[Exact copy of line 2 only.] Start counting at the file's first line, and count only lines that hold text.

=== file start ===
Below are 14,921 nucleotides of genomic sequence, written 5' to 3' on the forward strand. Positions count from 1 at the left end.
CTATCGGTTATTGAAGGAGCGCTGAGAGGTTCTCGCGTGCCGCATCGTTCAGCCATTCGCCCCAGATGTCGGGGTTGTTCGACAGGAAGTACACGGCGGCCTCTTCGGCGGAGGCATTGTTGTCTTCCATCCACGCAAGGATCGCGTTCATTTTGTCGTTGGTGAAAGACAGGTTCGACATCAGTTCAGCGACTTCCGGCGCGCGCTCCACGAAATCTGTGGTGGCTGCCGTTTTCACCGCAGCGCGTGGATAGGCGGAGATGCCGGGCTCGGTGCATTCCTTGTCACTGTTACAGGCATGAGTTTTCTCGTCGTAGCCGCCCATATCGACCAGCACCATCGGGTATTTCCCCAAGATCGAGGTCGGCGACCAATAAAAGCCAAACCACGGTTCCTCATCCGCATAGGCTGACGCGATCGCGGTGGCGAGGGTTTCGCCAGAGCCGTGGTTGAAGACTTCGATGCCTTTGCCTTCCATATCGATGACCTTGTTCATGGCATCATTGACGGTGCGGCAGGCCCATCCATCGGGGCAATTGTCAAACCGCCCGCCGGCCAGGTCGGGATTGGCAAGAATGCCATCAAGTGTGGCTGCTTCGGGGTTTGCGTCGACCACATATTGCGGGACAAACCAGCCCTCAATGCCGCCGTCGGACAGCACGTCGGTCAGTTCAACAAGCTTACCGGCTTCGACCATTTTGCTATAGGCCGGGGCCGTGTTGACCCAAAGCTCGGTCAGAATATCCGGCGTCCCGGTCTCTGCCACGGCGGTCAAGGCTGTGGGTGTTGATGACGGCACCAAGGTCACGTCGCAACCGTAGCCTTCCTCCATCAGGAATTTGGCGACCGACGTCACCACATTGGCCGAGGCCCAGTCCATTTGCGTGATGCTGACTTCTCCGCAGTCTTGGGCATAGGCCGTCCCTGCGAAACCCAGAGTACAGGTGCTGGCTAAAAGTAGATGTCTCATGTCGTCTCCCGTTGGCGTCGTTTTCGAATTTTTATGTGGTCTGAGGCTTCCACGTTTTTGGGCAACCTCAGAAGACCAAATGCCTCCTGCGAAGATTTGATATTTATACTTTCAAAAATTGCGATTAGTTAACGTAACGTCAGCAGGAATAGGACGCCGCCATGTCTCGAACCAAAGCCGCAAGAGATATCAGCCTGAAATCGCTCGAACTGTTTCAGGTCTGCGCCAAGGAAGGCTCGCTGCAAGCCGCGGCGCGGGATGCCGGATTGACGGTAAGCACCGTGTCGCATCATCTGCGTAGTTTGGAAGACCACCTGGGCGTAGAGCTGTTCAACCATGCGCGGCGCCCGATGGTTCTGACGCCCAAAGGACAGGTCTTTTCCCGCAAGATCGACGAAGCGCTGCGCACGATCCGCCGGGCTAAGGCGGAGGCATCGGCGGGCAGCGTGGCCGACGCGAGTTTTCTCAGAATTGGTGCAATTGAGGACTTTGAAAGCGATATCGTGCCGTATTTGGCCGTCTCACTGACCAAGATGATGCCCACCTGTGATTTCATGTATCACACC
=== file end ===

CTATCGGTTATTGAAGGAGCGCTGAGAGGTTCTCGCGTGCCGCATCGTTCAGCCATTCGCCCCAGATGTCGGGGTTGTTCGACAGGAAGTACACGGCGGCCTCTTCGGCGGAGGCATTGTTGTCTTCCATCCACGCAAGGATCGCGTTCATTTTGTCGTTGGTGAAAGACAGGTTCGACATCAGTTCAGCGACTTCCGGCGCGCGCTCCACGAAATCTGTGGTGGCTGCCGTTTTCACCGCAGCGCGTGGATAGGCGGAGATGCCGGGCTCGGTGCATTCCTTGTCACTGTTACAGGCATGAGTTTTCTCGTCGTAGCCGCCCATATCGACCAGCACCATCGGGTATTTCCCCAAGATCGAGGTCGGCGACCAATAAAAGCCAAACCACGGTTCCTCATCCGCATAGGCTGACGCGATCGCGGTGGCGAGGGTTTCGCCAGAGCCGTGGTTGAAGACTTCGATGCCTTTGCCTTCCATATCGATGACCTTGTTCATGGCATCATTGACGGTGCGGCAGGCCCATCCATCGGGGCAATTGTCAAACCGCCCGCCGGCCAGGTCGGGATTGGCAAGAATGCCATCAAGTGTGGCTGCTTCGGGGTTTGCGTCGACCACATATTGCGGGACAAACCAGCCCTCAATGCCGCCGTCGGACAGCACGTCGGTCAGTTCAACAAGCTTACCGGCTTCGACCATTTTGCTATAGGCCGGGGCCGTGTTGACCCAAAGCTCGGTCAGAATATCCGGCGTCCCGGTCTCTGCCACGGCGGTCAAGGCTGTGGGTGTTGATGACGGCACCAAGGTCACGTCGCAACCGTAGCCTTCCTCCATCAGGAATTTGGCGACCGACGTCACCACATTGGCCGAGGCCCAGTCCATTTGCGTGATGCTGACTTCTCCGCAGTCTTGGGCATAGGCCGTCCCTGCGAAACCCAGAGTACAGGTGCTGGCTAAAAGTAGATGTCTCATGTCGTCTCCCGTTGGCGTCGTTTTCGAATTTTTATGTGGTCTGAGGCTTCCACGTTTTTGGGCAACCTCAGAAGACCAAATGCCTCCTGCGAAGATTTGATATTTATACTTTCAAAAATTGCGATTAGTTAACGTAACGTCAGCAGGAATAGGACGCCGCCATGTCTCGAACCAAAGCCGCAAGAGATATCAGCCTGAAATCGCTCGAACTGTTTCAGGTCTGCGCCAAGGAAGGCTCGCTGCAAGCCGCGGCGCGGGATGCCGGATTGACGGTAAGCACCGTGTCGCATCATCTGCGTAGTTTGGAAGACCACCTGGGCGTAGAGCTGTTCAACCATGCGCGGCGCCCGATGGTTCTGACGCCCAAAGGACAGGTCTTTTCCCGCAAGATCGACGAAGCGCTGCGCACGATCCGCCGGGCTAAGGCGGAGGCATCGGCGGGCAGCGTGGCCGACGCGAGTTTTCTCAGAATTGGTGCAATTGAGGACTTTGAAAGCGATATCGTGCCGTATTTGGCCGTCTCACTGACCAAGATGATGCCCACCTGTGATTTCATGTATCACACC